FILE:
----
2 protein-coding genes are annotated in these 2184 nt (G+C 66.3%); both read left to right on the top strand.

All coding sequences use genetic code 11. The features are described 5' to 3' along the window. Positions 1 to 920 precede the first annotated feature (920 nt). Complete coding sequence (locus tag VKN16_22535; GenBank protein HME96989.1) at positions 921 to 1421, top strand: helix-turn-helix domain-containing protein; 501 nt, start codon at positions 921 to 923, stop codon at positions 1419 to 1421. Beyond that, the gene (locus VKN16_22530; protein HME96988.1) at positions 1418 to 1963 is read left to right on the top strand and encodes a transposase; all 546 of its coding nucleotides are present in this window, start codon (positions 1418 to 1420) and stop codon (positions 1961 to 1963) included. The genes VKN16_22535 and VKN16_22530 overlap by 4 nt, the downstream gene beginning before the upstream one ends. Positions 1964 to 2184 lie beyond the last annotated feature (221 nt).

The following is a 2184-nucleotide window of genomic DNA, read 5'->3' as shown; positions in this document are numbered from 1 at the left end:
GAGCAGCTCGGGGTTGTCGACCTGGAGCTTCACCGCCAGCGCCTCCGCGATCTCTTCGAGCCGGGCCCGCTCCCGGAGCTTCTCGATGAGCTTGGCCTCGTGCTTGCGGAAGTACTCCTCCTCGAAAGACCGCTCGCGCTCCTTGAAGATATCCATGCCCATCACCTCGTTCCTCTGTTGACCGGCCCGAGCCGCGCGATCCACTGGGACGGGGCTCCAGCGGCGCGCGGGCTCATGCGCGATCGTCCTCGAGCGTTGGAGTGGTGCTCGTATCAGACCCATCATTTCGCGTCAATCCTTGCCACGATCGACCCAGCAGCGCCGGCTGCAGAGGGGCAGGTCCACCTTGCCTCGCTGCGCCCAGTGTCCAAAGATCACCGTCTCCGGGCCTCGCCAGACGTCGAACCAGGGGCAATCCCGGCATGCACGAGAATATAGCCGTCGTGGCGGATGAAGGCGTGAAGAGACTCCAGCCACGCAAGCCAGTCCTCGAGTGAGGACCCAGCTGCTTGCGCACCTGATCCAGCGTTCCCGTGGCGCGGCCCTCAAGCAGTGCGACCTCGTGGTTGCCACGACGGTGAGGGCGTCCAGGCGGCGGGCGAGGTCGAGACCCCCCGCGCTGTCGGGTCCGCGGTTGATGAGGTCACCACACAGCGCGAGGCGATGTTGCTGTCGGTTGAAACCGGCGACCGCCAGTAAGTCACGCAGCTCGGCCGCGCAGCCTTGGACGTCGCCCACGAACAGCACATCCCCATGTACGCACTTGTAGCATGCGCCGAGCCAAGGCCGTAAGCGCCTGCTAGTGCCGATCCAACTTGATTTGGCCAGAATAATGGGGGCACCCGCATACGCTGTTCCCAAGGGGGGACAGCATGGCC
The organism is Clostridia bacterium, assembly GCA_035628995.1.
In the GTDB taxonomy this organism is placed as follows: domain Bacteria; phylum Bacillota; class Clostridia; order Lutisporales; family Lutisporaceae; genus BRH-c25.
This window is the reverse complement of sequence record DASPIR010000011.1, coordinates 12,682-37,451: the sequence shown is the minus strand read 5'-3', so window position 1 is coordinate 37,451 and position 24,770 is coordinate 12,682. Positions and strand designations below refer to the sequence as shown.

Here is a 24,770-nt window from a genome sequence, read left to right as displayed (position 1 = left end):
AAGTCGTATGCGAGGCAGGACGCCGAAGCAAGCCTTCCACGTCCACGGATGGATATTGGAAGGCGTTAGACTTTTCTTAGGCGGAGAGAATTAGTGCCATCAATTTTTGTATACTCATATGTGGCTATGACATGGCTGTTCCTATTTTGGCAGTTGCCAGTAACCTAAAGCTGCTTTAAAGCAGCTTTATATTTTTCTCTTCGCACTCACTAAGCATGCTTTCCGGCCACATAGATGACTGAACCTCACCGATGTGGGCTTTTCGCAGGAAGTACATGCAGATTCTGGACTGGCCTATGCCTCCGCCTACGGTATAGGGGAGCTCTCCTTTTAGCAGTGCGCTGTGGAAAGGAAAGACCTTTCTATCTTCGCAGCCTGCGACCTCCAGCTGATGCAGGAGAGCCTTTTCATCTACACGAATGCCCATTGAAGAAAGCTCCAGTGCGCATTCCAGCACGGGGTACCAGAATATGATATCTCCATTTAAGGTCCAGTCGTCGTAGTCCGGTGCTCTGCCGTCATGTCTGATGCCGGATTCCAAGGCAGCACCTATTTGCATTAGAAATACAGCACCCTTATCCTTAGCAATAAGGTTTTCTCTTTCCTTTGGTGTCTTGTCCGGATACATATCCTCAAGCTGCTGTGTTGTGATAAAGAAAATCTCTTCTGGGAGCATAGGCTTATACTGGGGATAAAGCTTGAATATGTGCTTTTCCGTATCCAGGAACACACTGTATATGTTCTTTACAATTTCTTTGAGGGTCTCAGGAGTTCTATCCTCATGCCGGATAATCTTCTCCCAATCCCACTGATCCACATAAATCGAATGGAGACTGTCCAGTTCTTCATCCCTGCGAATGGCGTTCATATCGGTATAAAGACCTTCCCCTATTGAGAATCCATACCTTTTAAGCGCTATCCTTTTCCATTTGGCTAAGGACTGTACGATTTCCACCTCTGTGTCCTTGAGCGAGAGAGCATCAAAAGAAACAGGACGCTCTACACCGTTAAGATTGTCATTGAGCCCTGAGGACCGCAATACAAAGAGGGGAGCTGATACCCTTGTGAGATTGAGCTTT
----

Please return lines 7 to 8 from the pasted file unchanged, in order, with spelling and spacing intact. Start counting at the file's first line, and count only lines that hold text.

This window is the reverse complement of sequence record DASPIR010000011.1, coordinates 12,682-37,451: the sequence shown is the minus strand read 5'-3', so window position 1 is coordinate 37,451 and position 24,770 is coordinate 12,682. Positions and strand designations below refer to the sequence as shown.

Here is a 24,770-nt window from a genome sequence, read left to right as displayed (position 1 = left end):